Mickey Kaus raises several interesting points here regarding the whole bitter/Marxist/Thomas Frank debate, which I wish I could quit. He got me thinking — isn’t our entire Iraq policy based on precisely the type of argument Obama was making?
To clarify, whatever Obama intended to say, the resulting debate has turned — as Kaus says — Marxist. The debate has evolved into a discussion of whether the cultural preferences of bitter Pennsylvanians stem from a lack of economic opportunity. To put the question in more stark Marxist terms — are Pennsylvanians’ cultural preferences (i.e., the superstructure) determined by economics? If so, then those cultural preferences will presumably shift if people become more economically secure.
For reasons I’ve already explained, I don’t buy the link. But what’s critical is that this is precisely the type of logic underlying the Iraq War (or the idealistic, neoconnish wing of it anyway). The neocons’ argument is that militant radicalism is a product of the environment — specifically, it stems from a lack of opportunity and freedom. Thus, once the holy fire of freedom spreads across the land, then radicalism will evaporate. Sunni will hug Shiite. Both will hug Israel. And everyone will sell us sweet sweet crude.
Of course, if you really want to get technical, the neocons are being incomplete Marxists at best. They’re pretending that political arrangements are the key driver of History and that cultural preferences are superstructure sitting atop those political arrangements. An old-school Marxist would correct them and point out that there’s another layer — economics — underlying both.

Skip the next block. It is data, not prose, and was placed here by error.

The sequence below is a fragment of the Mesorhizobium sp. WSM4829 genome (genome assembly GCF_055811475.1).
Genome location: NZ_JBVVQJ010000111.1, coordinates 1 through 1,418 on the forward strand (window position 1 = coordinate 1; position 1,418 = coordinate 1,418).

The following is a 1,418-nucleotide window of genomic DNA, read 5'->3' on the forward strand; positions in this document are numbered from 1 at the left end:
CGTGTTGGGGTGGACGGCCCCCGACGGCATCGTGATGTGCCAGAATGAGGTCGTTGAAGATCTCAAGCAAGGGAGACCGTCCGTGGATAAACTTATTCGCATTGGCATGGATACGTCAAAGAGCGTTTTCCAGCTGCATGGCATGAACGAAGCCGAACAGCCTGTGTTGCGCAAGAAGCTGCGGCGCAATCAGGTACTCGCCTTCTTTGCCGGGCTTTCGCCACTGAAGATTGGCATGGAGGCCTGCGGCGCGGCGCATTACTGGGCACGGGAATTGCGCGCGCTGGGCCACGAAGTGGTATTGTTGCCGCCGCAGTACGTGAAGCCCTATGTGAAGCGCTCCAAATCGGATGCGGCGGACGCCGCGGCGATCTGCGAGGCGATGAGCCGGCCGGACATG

But that said, the neocon vision shares some Marxist assumptions. Specifically, it too sees religion and radicalism as superstructure. Change what lies beneath and you’ll change what rests on top, or so the theory goes.
I used to be far more sympathetic to this view than I am now. Today, I’m more inclined to reject the framework entirely. I think radical Islamic militants are mad primarily because of events and policy — some of that policy is necessary (e.g., recognizing Israel); some isn’t (e.g., electrodes on testicles).
That’s why I think the Iraq War was conceptually flawed, and not merely implemented negligently. Like all men not made of straw, I agree that radicalism is a dangerous problem. I, however, think it’s a problem (statistically speaking) rooted in policy choices. It’s not merely superstructure that will melt away in the face of freedom (see, e.g., London).
The neocons' conception isn't just wrong, it's dangerous. Ironically enough, conceiving of radicalism as superstructure led to the policy judgment (e.g., invasion) that merely reinforced the radicalism. And I fear we're repeating it all over again with respect to Iran.